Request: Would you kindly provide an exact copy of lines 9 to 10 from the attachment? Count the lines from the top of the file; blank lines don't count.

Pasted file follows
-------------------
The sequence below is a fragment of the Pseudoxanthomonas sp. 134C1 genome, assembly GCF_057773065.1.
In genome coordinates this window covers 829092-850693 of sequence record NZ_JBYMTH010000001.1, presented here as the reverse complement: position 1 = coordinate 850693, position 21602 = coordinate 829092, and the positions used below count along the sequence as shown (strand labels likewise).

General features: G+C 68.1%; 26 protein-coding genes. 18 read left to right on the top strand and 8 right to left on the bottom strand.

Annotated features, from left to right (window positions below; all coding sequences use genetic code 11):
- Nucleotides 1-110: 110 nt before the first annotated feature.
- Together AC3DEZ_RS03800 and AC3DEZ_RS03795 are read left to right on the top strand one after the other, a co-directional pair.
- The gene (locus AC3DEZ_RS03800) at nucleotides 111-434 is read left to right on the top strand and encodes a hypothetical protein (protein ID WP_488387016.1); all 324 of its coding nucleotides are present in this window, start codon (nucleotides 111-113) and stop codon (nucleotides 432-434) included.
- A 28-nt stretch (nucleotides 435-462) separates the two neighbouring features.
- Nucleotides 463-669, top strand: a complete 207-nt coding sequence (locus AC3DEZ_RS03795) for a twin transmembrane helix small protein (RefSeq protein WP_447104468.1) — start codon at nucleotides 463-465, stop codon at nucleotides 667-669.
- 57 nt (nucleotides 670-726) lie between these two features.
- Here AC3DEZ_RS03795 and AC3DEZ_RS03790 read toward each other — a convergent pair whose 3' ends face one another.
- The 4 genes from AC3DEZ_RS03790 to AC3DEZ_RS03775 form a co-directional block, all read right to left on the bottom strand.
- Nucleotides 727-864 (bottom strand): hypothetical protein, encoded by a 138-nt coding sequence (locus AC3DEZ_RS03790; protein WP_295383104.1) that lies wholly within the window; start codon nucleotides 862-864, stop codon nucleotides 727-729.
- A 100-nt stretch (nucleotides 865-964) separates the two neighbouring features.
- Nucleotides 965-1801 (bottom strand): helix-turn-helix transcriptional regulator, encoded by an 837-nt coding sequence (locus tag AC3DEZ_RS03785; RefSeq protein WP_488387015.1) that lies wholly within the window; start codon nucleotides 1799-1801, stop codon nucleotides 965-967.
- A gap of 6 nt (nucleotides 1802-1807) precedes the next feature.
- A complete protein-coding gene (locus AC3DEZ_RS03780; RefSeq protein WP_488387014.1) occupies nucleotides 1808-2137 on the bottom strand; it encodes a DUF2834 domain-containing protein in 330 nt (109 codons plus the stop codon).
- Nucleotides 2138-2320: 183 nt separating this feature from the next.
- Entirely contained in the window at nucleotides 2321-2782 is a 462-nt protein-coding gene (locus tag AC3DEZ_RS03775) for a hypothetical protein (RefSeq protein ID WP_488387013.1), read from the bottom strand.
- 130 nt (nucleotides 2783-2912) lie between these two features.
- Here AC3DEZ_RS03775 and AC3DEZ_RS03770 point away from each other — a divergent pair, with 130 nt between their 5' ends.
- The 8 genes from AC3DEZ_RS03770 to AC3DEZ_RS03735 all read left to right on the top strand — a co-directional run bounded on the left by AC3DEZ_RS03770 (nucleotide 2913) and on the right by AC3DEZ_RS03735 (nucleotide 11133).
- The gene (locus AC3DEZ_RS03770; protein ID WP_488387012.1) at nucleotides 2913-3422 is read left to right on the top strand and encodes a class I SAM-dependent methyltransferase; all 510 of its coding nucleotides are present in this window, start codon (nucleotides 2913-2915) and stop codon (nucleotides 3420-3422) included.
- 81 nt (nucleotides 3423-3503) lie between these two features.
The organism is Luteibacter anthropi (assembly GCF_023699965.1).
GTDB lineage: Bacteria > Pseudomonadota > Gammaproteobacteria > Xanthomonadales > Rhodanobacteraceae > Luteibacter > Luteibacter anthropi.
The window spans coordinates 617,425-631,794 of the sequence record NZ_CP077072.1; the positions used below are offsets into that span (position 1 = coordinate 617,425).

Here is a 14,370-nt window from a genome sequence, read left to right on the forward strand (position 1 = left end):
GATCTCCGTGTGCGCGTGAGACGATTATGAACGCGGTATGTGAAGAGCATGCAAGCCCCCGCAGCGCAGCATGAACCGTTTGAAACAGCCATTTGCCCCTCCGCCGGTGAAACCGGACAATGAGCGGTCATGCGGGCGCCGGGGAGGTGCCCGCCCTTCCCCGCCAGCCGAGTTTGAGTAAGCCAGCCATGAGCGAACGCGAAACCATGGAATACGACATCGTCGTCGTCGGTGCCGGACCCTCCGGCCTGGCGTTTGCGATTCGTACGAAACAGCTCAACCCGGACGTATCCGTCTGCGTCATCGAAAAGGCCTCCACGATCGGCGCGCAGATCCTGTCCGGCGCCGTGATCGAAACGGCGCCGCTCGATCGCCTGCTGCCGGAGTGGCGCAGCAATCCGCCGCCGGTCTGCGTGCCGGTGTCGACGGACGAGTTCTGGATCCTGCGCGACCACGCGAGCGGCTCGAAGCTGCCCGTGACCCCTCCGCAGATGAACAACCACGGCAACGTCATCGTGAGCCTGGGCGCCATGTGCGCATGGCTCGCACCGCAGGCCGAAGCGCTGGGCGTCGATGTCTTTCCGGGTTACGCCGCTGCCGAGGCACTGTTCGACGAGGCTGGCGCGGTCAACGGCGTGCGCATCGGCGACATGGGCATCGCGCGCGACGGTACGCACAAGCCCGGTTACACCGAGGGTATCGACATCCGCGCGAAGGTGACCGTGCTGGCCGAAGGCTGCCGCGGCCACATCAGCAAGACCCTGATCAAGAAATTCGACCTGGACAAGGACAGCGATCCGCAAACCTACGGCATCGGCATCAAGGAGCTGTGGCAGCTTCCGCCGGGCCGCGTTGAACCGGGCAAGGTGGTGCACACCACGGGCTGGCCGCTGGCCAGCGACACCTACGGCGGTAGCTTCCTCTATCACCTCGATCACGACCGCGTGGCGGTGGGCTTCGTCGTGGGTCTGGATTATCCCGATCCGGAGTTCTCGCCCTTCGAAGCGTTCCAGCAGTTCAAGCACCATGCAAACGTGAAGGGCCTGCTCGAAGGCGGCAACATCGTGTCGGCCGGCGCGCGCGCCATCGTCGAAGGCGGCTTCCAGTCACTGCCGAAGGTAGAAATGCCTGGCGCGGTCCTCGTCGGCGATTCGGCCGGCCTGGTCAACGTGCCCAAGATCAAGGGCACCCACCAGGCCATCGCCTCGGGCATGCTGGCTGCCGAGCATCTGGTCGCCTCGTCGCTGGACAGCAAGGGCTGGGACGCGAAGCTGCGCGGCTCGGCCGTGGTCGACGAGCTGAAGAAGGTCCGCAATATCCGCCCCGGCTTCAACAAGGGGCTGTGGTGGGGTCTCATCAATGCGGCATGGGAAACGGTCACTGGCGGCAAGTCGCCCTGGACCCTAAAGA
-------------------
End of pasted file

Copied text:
- Nucleotides 463-669, top strand: a complete 207-nt coding sequence (locus AC3DEZ_RS03795) for a twin transmembrane helix small protein (RefSeq protein WP_447104468.1) — start codon at nucleotides 463-465, stop codon at nucleotides 667-669.
- 57 nt (nucleotides 670-726) lie between these two features.